The newly formed Atlantic Symphony Choral Consortium, a 220-voice chorus formed by combining the high school choruses of Braintree, Hingham, Milton and Scituate, will accompany the Atlantic Symphony Orchestra, one of the South Shore’s two professional orchestras, (the other is the Plymouth Philharmonic Orchestra) at their Masterworks Gala concert on April 9 at Harvard’s Sanders Theatre in Cambridge.
The annual concert, this year titled “Mozart Legacy,” will offer two of Mozart’s final works, his final symphony, No. 41 “Jupiter,” and his final opus, “Requiem,” the latter with the accompaniment of the consortium.
Involving the high school singers for the first time is one part of a larger outreach program that the symphony has put at the top of its list of priorities, including a March 10 “Discovery Concert” with music familiar to elementary school students, wall-projected student artwork and a chance to meet musicians and try out their instruments afterward; a competition for musicians under 30 whose prize is a showcase performance with the orchestra; and school visitations by conductor and Music Director Jin Kim, among other initiatives.
The Weymouth- and Braintree-based orchestra, which is made up mostly of young professional musicians or students finishing up their graduate studies and is now in the 16th year of its professional iteration, began in 1945 as the Hingham community Orchestra. And those roots show: “First and foremost, providing to the South Shore community” is the priority, says Kim. “When they hired me [16 years ago], they wanted to completely change course from a community orchestra to an orchestra for the community.”
Kim, whose musical interests began with the piano and singing, comes from a community organizing background, and was not planning on conducting when he was coming out of St. Olaf College in Minnesota: “Here I was, planning on doing voter registration and racial equality. … Classical music was still a very upper class hobby. … I took musical gigs to avoid having to move back home, and I joined two professional choirs. … Then, after a year of doing that, touring around the country to places like Carnegie Hall, it just clicked: this is community organizing!”
This kind of synergistic, original thinking defines a lot of what the orchestra does. Kim, for example, frequently addresses the audience directly before and after a particular composition is played, foregoing the more traditional pre-concert Lecture, a decision that was made in 2012 and has been very popular with audiences.
“Every single one of our concerts, the audience – they come up and tell me – is blown away by the quality, and it seems so warm and inviting and accessible.”
The dual focus on quality and accessibility lives in part of the organization’s mission “to bring the highest level of symphonic orchestral music to the region through exceptional performances, innovative educational programs, and a commitment to integrating the arts into the life of the community.”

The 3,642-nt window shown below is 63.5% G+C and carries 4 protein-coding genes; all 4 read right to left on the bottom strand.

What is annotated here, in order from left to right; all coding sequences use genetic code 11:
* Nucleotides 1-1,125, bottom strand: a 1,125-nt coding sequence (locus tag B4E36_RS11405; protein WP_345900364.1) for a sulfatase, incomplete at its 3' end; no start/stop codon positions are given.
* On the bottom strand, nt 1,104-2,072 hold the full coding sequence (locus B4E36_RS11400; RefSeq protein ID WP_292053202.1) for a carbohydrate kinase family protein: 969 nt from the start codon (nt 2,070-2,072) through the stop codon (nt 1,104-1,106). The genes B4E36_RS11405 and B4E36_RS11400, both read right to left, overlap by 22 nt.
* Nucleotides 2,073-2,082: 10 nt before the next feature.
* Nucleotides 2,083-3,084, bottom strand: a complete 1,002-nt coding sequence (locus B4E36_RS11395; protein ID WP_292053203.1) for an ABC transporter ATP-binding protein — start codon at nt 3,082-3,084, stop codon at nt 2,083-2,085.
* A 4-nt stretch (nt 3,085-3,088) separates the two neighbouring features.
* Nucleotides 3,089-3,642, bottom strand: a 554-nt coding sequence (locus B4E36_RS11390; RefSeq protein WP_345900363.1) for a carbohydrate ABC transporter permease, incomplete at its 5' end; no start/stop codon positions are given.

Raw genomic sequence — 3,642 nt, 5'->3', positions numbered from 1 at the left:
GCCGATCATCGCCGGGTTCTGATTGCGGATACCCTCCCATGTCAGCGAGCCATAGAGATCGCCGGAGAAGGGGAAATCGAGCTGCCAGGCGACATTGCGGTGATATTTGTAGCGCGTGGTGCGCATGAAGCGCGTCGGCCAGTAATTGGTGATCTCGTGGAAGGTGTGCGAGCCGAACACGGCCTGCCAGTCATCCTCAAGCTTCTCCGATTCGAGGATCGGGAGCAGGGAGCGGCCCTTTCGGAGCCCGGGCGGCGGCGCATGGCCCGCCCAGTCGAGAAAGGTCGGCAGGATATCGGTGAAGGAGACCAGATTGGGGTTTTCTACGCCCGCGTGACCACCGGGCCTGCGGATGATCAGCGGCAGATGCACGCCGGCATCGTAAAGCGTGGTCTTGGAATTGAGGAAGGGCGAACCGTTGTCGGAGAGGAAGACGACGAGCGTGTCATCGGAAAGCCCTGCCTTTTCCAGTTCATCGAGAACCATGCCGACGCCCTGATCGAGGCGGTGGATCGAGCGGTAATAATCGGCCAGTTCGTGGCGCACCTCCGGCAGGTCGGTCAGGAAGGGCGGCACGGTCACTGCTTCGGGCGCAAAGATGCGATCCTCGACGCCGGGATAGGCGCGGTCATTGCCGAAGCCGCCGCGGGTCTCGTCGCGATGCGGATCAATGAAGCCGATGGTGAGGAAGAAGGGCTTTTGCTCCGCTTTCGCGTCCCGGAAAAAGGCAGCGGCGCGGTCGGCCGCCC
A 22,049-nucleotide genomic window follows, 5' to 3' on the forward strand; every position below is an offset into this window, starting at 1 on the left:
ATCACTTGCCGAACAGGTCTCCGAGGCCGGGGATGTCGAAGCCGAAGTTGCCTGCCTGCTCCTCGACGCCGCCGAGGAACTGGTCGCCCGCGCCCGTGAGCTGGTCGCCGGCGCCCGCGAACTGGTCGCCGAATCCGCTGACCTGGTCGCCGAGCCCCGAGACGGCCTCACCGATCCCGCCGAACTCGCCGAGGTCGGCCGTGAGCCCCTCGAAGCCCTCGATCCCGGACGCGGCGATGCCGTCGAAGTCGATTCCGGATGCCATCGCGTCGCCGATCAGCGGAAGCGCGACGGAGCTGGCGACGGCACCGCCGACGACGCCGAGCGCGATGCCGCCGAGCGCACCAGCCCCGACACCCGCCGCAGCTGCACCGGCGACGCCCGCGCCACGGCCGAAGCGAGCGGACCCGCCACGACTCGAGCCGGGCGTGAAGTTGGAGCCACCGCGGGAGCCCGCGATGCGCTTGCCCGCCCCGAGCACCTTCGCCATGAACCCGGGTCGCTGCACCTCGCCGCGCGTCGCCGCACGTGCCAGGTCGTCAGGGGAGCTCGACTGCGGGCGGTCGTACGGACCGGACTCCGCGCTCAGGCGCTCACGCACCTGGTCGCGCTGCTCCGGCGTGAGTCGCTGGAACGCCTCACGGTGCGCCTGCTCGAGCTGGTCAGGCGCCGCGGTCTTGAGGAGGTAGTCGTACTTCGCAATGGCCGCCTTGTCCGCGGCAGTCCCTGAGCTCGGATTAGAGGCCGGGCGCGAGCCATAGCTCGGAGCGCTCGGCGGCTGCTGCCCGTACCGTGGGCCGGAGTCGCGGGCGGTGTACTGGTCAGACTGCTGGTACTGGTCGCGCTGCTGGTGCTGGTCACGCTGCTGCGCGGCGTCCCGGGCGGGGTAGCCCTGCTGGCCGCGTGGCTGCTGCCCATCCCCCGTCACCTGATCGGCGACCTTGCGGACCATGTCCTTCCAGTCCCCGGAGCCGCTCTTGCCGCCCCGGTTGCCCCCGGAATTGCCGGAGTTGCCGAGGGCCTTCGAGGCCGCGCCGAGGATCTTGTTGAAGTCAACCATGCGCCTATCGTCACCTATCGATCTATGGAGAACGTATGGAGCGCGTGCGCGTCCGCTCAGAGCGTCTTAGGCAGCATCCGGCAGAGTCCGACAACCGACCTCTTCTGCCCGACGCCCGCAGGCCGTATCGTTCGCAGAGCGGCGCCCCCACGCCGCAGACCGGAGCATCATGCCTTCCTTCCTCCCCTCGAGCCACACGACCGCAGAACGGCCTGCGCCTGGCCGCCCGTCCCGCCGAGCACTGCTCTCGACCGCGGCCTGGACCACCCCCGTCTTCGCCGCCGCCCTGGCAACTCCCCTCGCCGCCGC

For the student singers, the experience of this program seems be having the desired effect: “The most exciting thing about this is actually working with a true professional orchestra and conductor while collaborating with other schools in the performance,” says Milton High School senior Kevin Mehdizadeh. Other students expressed similar feelings, and also cited excitement over performing at Sanders Theatre, hearing the different sound of a relatively large number of voices, getting to meet new friends and performing a challenging work by one of the world’s most famous composers.
“The Mozart Requiem is an ideal student work since the vocal demands fall in their capability, while expanding their aptitude as ensemble musicians,” says Bill Richter, Scituate chorus director and chorus master of the consortium, who also runs a similar program with the Plymouth symphony and schools further down the coastline. “It’s a ‘win-win’ situation for everyone; As an educator, it’s great that we can do top-of-the-line music with the high school and perform with the top programs in the region; the kids win with getting to experience working with this challenging music; and the orchestra wins with putting people in the seats with the large networks from the schools. … It’s hard to contain our level of excitement.”
“It’s wonderful to see the students embrace Mozart’s final master work with such enthusiasm,” says Kim. “It sustains the idea that great classical music transcends the ages.”
It’s not all gravy, though. The individual choruses, led by Rachel Hallenbeck (Braintree), Joseph Young (Hingham), Dr. Noreen Burdett (Milton) and Richter (Scituate), have been rehearsing the requiem since October, with 80 pages of music of a type with which most of the students are unfamiliar.
“The process of preparing for this has been rigorous,” says Milton High senior Emily Driscoll, “There have been many night rehearsals allowing us to practice with the other schools and many hours spent in class.”
The challenge is something that all choruses may not have been up to, according to Richter. “We tried to recognize high schools in the area who have had a tradition of excellence in choral music. The Mozart Requiem is a major work with demands not usually found in high school literature, and there are collegiate and community groups that would not be able to undertake this masterpiece.”
For all the hard work and dedication of those involved, they will have a grand stage on April 9 to showcase what they have put together.